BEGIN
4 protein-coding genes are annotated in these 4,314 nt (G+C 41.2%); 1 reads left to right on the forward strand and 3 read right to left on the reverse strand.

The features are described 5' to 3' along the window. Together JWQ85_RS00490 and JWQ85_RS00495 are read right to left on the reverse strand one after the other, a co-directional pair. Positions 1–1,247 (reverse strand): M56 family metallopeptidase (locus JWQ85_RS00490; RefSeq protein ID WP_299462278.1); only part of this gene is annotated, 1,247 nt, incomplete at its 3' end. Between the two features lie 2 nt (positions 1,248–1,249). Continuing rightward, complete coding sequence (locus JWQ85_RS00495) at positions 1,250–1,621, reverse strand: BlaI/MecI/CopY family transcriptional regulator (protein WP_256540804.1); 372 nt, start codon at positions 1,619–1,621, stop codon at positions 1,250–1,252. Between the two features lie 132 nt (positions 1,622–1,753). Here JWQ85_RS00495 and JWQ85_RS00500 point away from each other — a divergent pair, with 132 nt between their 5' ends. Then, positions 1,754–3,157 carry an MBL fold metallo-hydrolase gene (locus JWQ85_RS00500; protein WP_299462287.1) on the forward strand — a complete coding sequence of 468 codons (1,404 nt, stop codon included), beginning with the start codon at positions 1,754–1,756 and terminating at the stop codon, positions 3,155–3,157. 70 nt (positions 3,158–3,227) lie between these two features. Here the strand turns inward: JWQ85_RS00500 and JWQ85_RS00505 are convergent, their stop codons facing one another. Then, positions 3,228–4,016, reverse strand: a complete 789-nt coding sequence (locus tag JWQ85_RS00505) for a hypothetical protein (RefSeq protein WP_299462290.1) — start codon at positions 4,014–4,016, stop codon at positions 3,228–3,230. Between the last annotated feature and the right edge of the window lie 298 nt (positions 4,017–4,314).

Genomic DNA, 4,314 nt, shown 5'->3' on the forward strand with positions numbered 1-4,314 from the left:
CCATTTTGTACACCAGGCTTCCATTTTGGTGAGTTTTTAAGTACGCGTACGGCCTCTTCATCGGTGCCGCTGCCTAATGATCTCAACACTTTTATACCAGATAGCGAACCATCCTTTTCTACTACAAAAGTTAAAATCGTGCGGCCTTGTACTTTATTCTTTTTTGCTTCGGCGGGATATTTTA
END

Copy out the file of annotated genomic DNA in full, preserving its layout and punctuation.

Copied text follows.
4 protein-coding genes are annotated in these 4,314 nt (G+C 41.2%); 1 reads left to right on the forward strand and 3 read right to left on the reverse strand.

The features are described 5' to 3' along the window. Together JWQ85_RS00490 and JWQ85_RS00495 are read right to left on the reverse strand one after the other, a co-directional pair. Positions 1–1,247 (reverse strand): M56 family metallopeptidase (locus JWQ85_RS00490; RefSeq protein ID WP_299462278.1); only part of this gene is annotated, 1,247 nt, incomplete at its 3' end. Between the two features lie 2 nt (positions 1,248–1,249). Continuing rightward, complete coding sequence (locus JWQ85_RS00495) at positions 1,250–1,621, reverse strand: BlaI/MecI/CopY family transcriptional regulator (protein WP_256540804.1); 372 nt, start codon at positions 1,619–1,621, stop codon at positions 1,250–1,252. Between the two features lie 132 nt (positions 1,622–1,753). Here JWQ85_RS00495 and JWQ85_RS00500 point away from each other — a divergent pair, with 132 nt between their 5' ends. Then, positions 1,754–3,157 carry an MBL fold metallo-hydrolase gene (locus JWQ85_RS00500; protein WP_299462287.1) on the forward strand — a complete coding sequence of 468 codons (1,404 nt, stop codon included), beginning with the start codon at positions 1,754–1,756 and terminating at the stop codon, positions 3,155–3,157. 70 nt (positions 3,158–3,227) lie between these two features. Here the strand turns inward: JWQ85_RS00500 and JWQ85_RS00505 are convergent, their stop codons facing one another. Then, positions 3,228–4,016, reverse strand: a complete 789-nt coding sequence (locus tag JWQ85_RS00505) for a hypothetical protein (RefSeq protein WP_299462290.1) — start codon at positions 4,014–4,016, stop codon at positions 3,228–3,230. Between the last annotated feature and the right edge of the window lie 298 nt (positions 4,017–4,314).

Genomic DNA, 4,314 nt, shown 5'->3' on the forward strand with positions numbered 1-4,314 from the left:
CCATTTTGTACACCAGGCTTCCATTTTGGTGAGTTTTTAAGTACGCGTACGGCCTCTTCATCGGTGCCGCTGCCTAATGATCTCAACACTTTTATACCAGATAGCGAACCATCCTTTTCTACTACAAAAGTTAAAATCGTGCGGCCTTGTACTTTATTCTTTTTTGCTTCGGCGGGATATTTTA